Guests seem to find it disconcerting when they reach into their laps for their napkins and encounter my dog's head instead, particularly when he gives them a quick wet wipe on the fingers.
My dog believes it is starving and that I’m the only person who can do anything about it. My vet says my dog needs to go on a diet. My dog thinks I shouldn’t listen to the vet, who is the man who “fixed” a certain part of canine anatomy that, in my dog’s opinion, was never broken in the first place. Instead, I should listen to my pet, who sits and stares at me during meals, quivering whenever I raise a fork to my mouth, licking his lips as I swallow …
When I glance at him, his expression is unmistakable. I’m dying here, my dog’s eyes tell me. I need some lasagne. Guests seem to find it disconcerting when they reach into their laps for their napkins and encounter my dog’s head instead, particularly when he gives them a quick wet wipe on the fingers.
“Uh, Bruce, your dog just slobbered all over me,” they’ll say.
“That’s it, out you go,” I’ll say to my dog.
My pet will be offended. What? But why? Her hands are clean now!
Once outside, my dog will sit at the door, peering in through the glass with a distressed expression. Clearly his expulsion from the dining room is all due to some huge misunderstanding, and I’m a bad person who should be taken to the vet to be fixed. The dog will paw at the door like a boxer determined to end the fight.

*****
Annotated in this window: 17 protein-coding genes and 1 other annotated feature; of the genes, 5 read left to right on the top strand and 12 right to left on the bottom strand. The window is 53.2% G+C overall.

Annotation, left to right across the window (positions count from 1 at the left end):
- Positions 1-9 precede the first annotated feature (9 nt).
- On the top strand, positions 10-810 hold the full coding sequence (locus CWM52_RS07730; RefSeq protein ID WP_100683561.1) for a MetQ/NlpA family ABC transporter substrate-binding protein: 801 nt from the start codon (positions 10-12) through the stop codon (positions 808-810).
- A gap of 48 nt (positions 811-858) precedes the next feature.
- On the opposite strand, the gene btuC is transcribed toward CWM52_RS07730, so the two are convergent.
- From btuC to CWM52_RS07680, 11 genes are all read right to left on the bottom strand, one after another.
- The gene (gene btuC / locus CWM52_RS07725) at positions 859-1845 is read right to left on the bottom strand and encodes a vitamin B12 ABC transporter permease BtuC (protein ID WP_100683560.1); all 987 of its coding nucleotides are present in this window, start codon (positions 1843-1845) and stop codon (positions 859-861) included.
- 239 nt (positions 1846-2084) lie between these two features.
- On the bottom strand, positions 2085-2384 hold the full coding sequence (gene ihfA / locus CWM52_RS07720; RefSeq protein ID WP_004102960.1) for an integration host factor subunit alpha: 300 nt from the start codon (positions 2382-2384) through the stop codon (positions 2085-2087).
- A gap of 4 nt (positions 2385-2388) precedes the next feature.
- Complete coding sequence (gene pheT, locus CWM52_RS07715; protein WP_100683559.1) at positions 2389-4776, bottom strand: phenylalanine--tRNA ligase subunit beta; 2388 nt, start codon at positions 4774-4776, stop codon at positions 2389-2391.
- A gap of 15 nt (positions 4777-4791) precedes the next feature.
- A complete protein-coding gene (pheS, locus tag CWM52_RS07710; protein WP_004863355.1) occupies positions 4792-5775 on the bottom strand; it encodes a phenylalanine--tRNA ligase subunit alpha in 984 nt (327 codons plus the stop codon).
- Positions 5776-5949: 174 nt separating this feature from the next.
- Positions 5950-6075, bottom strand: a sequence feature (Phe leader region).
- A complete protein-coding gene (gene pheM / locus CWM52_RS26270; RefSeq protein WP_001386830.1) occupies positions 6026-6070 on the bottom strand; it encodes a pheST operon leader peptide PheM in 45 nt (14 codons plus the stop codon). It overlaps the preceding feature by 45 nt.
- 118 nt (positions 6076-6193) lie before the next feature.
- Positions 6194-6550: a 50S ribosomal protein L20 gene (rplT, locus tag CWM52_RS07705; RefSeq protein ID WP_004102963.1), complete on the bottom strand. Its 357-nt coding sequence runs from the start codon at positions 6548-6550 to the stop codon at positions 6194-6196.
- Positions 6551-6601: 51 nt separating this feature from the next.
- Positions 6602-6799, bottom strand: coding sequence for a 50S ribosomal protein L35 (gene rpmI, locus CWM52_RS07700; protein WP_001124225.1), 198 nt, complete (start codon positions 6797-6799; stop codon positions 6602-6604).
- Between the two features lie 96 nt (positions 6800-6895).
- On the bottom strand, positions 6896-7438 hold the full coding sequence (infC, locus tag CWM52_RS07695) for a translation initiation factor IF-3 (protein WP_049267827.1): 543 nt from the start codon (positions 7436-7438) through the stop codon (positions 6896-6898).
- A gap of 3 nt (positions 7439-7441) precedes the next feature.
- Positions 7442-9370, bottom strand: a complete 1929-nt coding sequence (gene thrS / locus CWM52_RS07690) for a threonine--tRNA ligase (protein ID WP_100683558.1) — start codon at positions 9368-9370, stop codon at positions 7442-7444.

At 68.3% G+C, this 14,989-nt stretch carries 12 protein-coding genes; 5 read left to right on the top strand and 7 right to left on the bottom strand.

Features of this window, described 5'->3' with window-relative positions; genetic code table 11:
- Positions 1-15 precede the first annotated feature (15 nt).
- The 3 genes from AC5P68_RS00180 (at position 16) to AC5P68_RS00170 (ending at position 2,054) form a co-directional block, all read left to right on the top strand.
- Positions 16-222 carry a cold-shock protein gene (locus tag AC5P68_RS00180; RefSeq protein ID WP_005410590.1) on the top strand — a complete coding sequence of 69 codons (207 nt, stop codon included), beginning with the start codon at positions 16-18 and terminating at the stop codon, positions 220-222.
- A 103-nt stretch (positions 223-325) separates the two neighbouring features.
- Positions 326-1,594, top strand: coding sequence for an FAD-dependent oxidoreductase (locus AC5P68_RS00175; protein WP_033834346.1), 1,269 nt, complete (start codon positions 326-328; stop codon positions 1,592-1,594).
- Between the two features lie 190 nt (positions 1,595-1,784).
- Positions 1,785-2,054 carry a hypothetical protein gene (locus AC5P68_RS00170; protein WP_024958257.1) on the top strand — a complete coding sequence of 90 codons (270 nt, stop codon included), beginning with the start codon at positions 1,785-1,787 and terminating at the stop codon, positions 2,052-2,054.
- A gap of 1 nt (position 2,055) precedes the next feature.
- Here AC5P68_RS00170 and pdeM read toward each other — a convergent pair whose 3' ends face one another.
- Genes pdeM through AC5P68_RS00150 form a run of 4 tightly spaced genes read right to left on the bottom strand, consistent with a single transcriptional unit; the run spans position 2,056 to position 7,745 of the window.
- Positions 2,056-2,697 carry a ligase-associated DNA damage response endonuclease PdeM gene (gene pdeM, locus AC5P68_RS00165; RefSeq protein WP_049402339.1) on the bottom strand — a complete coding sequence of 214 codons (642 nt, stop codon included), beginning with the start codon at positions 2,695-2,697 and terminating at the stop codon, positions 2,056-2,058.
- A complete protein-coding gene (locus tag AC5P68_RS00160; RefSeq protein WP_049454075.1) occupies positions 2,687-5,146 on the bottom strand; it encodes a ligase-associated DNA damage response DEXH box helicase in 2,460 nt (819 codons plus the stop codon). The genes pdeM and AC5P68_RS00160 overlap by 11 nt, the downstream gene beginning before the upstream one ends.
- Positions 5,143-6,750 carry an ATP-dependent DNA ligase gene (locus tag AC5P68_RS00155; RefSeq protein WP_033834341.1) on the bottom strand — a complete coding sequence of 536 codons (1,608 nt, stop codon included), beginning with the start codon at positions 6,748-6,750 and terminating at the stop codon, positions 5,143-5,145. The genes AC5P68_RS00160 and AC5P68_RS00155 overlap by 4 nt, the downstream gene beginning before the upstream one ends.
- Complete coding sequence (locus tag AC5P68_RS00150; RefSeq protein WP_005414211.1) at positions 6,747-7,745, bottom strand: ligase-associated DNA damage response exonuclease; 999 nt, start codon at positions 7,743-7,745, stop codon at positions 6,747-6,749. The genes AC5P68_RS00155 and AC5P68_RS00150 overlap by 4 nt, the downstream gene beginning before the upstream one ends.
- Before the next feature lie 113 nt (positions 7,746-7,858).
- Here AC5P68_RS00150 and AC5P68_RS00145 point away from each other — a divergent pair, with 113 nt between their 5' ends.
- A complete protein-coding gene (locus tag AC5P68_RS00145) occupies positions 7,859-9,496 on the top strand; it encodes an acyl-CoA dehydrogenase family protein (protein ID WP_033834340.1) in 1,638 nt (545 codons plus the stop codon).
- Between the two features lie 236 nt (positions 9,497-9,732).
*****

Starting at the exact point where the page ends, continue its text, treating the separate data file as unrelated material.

“Hey! Stop that!” I’ll yell. The dog will be bewildered – if I know he’s out there, why don’t I open the door?
I can tell by my pet’s face that he thinks he knows what we’re all talking about at the table. Here’s what the dog thinks we’re saying:
Me: This sure is a good meal! Let’s not leave any for the dog.
Son: Ha ha.
Daughter: Later, we’ll give the dog some food made from compressed cardboard. It’s the same stuff we’ve fed him for only about 600 times in a row, so to him it’s still special. The vet says it is far better for the dog than anything that tastes good. And you know how much we like the vet for fixing the dog!
Son: I’ll give the dog the compressed cardboard!
Me: But not the cat.
Daughter: Of course not. We’ll give the cat a moist, succulent dinner made from wild salmon and poached lobster.
Son: The dog’s in trouble for going to the bathroom in the house.
Daughter: But not the cat. The cat can do whatever it wants, but the dog has to do his business outside, even if it is raining and cold.
Me: Later, I’m going to go for a car ride without the dog!
Daughter: Car rides are so much fun. Why share them with the dog?
Son: Hey look, the cat is jumping on the table.
Daughter: She’s so adorable when she does that.
Me: If the dog ever tried something like that, we’d yell and be very angry.
Daughter: Bad dog!
Son: Ha ha.
Me: I love the cat.
Daughter: The cat can’t obey commands to sit or lie down, and it doesn’t come when you call it. The cat’s disgusting smell is all over the place, and it sleeps on the bed even though that’s bad-dog behaviour.
Me: I don’t care. I still love the cat.
Son: Me too.
Daughter: Me too.
Son: Say, when I give the dog his cardboard dinner, should I, at the very least, provide a nice-sized meal for him?
Me: I wouldn’t.
Daughter: No, don’t do that. It’s better when the dog is hungry.
Me: But not the cat.
When I let the dog back in, his accusing stare says it all: I know what you’ve been saying about me … He’ll forgive me, though, as soon as I feed him.
© 2010 W. BRUCE CAMERON – USED BY PERMISSION. BRUCE IS AUTHOR OF ‘A DOG’S PURPOSE’ AND ‘THE CAMERON COLUMN’ – SEE WWW.WBRUCECAMERON.COM
Issue 1 2011 HSH (315 KB)